Take Your Time

Do not rush to make your demands. While you may be eager to be compensated for your injuries as soon as possible, it is a good idea to wait until you have fully healed, or at least until you know the full extent of your injuries and damages, before filing a claim. Be thorough and accurate when documenting your daily life after the accident. Do not miss any related doctor appointments, and be sure to follow doctor’s orders. See that your attorney has all medical documentation about the accident. This will help ensure that you receive the fairest settlement in the end. 

Avoid Sharing On Social Media

As a general rule of thumb, it is a good idea to avoid posting about your accident and ensuing claims on social media before a settlement has been reached. It is entirely possible that an insurance company could find something in your social media updates to counter your claims for damages owed. 


Once your official claim has been filed with the appropriate insurance company, you will wait for them to investigate the claims and to see if they accept your demands. If they accept, you may expect to wait up to around six weeks to receive your payment, though this timeline varies from case to case. Rather than accept, they may present a counteroffer.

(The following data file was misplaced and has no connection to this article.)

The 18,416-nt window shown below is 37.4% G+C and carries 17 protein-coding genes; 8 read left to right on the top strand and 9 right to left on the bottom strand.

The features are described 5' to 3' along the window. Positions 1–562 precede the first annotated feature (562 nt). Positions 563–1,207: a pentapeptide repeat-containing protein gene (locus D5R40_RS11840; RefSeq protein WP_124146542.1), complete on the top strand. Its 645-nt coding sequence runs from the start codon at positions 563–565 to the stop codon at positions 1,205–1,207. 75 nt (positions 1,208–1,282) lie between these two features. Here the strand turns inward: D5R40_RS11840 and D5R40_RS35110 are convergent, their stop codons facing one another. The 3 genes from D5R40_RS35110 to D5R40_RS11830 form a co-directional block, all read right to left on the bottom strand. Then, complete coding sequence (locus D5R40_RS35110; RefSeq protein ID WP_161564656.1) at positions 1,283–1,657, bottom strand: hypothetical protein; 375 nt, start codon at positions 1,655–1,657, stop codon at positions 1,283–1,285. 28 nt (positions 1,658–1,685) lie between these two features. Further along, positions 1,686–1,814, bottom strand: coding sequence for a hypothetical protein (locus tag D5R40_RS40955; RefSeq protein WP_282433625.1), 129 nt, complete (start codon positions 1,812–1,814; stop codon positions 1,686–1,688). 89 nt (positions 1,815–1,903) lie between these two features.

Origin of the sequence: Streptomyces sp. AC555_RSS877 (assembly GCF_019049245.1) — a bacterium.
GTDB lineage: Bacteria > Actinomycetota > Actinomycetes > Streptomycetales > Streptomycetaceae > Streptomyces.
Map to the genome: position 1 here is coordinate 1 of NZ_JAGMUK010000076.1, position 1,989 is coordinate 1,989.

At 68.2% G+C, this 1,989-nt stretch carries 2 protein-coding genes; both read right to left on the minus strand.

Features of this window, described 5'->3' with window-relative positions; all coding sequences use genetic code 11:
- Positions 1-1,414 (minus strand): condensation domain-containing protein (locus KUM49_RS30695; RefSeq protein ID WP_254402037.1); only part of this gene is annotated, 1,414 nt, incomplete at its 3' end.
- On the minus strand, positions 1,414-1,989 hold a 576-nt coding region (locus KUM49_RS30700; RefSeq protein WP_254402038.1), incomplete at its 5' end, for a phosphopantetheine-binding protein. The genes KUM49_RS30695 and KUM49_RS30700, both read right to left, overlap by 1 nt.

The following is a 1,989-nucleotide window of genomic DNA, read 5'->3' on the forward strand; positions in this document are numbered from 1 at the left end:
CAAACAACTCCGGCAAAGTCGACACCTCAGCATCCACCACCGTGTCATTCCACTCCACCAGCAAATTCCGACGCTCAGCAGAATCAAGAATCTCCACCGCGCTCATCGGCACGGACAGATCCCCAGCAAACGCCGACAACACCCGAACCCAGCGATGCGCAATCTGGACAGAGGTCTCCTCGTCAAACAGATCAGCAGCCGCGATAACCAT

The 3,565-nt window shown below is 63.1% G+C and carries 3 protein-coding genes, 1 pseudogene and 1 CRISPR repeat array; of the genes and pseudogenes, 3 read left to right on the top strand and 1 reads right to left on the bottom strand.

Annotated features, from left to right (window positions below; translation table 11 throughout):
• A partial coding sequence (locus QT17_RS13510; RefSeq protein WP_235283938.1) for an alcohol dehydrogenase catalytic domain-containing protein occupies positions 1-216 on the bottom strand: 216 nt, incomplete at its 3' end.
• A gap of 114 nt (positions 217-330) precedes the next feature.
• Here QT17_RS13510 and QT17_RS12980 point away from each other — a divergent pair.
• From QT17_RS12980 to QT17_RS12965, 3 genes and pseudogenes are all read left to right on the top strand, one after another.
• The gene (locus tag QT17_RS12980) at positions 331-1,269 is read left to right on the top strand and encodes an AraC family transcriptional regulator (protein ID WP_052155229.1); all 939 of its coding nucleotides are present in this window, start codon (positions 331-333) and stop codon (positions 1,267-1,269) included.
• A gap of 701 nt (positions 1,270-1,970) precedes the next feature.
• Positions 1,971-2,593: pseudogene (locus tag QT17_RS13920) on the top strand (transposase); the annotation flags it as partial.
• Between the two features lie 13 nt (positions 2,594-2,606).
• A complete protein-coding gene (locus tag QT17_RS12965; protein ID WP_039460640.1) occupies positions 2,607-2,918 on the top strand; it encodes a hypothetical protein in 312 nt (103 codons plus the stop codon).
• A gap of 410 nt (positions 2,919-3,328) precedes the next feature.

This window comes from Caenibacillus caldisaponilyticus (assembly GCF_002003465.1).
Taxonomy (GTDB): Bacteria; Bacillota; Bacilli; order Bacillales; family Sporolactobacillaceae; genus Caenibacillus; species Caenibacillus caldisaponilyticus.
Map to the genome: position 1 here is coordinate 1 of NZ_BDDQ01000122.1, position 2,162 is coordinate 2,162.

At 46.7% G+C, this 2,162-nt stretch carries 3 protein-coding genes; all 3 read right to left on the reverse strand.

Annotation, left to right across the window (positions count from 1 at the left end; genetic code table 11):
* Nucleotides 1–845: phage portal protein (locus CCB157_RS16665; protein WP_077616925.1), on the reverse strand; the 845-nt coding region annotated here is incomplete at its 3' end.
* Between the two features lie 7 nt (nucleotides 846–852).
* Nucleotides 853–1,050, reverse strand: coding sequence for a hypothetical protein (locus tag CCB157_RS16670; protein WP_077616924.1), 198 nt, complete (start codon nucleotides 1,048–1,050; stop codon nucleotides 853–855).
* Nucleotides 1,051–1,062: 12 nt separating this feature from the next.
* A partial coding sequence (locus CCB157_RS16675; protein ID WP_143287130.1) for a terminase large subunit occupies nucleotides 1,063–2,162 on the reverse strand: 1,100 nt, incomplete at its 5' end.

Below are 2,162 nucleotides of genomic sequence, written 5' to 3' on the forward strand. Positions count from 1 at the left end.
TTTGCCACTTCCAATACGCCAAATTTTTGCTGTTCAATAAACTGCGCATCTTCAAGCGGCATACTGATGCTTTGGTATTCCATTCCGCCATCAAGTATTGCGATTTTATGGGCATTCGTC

Arbitration and Litigation

If you are unable to negotiate an appropriate settlement directly with the insurance company, you may move on to arbitration. Arbitration is a process where both parties involved in a dispute consent to having their cases presented to a qualified arbitrator out of court. Decisions reached through arbitration are binding. You could elect to file a lawsuit as an alternative to the claims process. In so doing, you would list the at-fault party as the defendant, as well as any other potentially responsible entities. Filing a lawsuit is the longest and most arduous process of the options available. Always ask your attorney for advice in these matters. 

Resources for Victims of Bicycle Accidents

If you’ve been in a bicycle accident, you may need more than just legal assistance. There are many free and easily accessible resources available online and in communities around the United States that you may find helpful. 

Disability and Temporary Disability Benefits